Will it never stop? the annals of bureaucracy

When we were in southern Maine in July we walked along the beach, got our legs wet, rinsed off, then started back up the road to our motel. This was during a nation-wide heat wave, and thus the cool temperatures that we had been seeking on the coast had eluded us. They were not within reach. The cool temperatures taunted us. From a large distance. So large that we did not know where these increasingly mythical cool breezes were. In Canada, maybe? Iceland? Greenland? Maybe. Or some place on the other side of the equator where it was already (or still) winter. But not in Ogunquit, where we had stationed ourselves, about a mile from the beach.

On the way back from said beach, two examples of what they call the official state l bird of Maine--the horsefly--bit my legs, one fly per leg, one bite per fly.
Both legs started itching and I started rubbing them against one another while I was walking so that I could scratch while going forward. And so for a few days I was itching all over.

This is not an unknown state for Cancer B(itch), whose polycythemia vera and accompanying itch have been documented on these cyber-visible-non-dimensional non-pages. The aforementioned blood cancer causes the itch. It was first manifested as itchiness after showering. One woman, Cancer B(itch)'s temporary dermatologist in Massachusetts, told her this summer, had apres-bain itching before she could be diagnosed with polycythemia. Which gives one pause. To have a symptom of a disease before your body registers that you have the disease. If that wouldn't make a person crazy, I don't know what would.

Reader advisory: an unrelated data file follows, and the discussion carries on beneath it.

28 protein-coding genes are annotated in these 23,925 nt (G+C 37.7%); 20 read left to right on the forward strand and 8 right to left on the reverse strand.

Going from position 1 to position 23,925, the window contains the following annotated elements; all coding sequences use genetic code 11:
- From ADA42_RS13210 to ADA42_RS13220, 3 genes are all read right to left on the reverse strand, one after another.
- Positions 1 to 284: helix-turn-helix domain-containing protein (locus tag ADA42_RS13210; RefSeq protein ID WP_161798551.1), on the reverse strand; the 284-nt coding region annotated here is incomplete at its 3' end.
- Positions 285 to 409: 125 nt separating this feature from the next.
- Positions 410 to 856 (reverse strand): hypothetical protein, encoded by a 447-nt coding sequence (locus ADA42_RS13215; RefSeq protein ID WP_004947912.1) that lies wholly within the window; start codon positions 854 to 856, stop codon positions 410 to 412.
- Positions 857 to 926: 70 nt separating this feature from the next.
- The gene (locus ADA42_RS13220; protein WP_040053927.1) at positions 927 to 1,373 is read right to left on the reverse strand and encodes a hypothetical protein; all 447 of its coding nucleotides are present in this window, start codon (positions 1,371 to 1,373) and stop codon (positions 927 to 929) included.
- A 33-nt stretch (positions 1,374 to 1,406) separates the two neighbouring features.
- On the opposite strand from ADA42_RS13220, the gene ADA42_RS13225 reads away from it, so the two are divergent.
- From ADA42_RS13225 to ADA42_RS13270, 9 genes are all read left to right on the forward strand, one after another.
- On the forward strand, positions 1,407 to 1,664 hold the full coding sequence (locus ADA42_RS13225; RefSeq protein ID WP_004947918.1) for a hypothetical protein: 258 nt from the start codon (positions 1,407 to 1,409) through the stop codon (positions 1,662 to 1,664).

A Personal History of the Itch until Now:
The itch is as mean as a horse fly. It causes all-over itching, even after benadryl, 24-hour antihistamine, gabapentin and aspirin. In the emergency room, she discovers Atarax, and swoons.
The Friendly Hematologist said we will have to try Interferon if we can't control the itch.
But then she tells Cancer B(itch) of a dermatologist at Fancy Faculty Foundation who specializes in skin conditions caused by non-skin-related conditions.
The Quick-speaking, Quick-moving Dermatologist prescribes phototherapy three times a week, which means that three times a week Cancer B(itch) stands naked in a tank that emits purple light, UVB rays, that are successful in calming the itch. She still must keep taking antihistamines.
After a year, another dermatologist in the practice prescribes the phototherapy just twice a week, because it is doing its job. Cancer B(itch) has built up her tolerance and practice so that she stands for six minutes each time in the tank.
Cancer Bitch goes to western Mass. on a fellowship, and locates a dermatologist who provides phototherapy in a little folding tank upstairs from his little cottage of an office. He believes in patient-directed care, and so Cancer B(itch) continues her phototherapy for five to six minutes at a pop (Fancy Foundation has failed to send her medical records, but the dermatologist trusts her), twice a week. Her itch is under control, with the light and the antihistamines.
After the fellowship, she and L become cool-seeking devices on their way to New Hampshire and Maine beaches.
Enter the horse fly.

Cancer B(itch)'s itching is uncontrollable, except when she's inside in the air conditioning. L originates a plan to return to western Mass. for phototherapy. They cross three state lines in one day.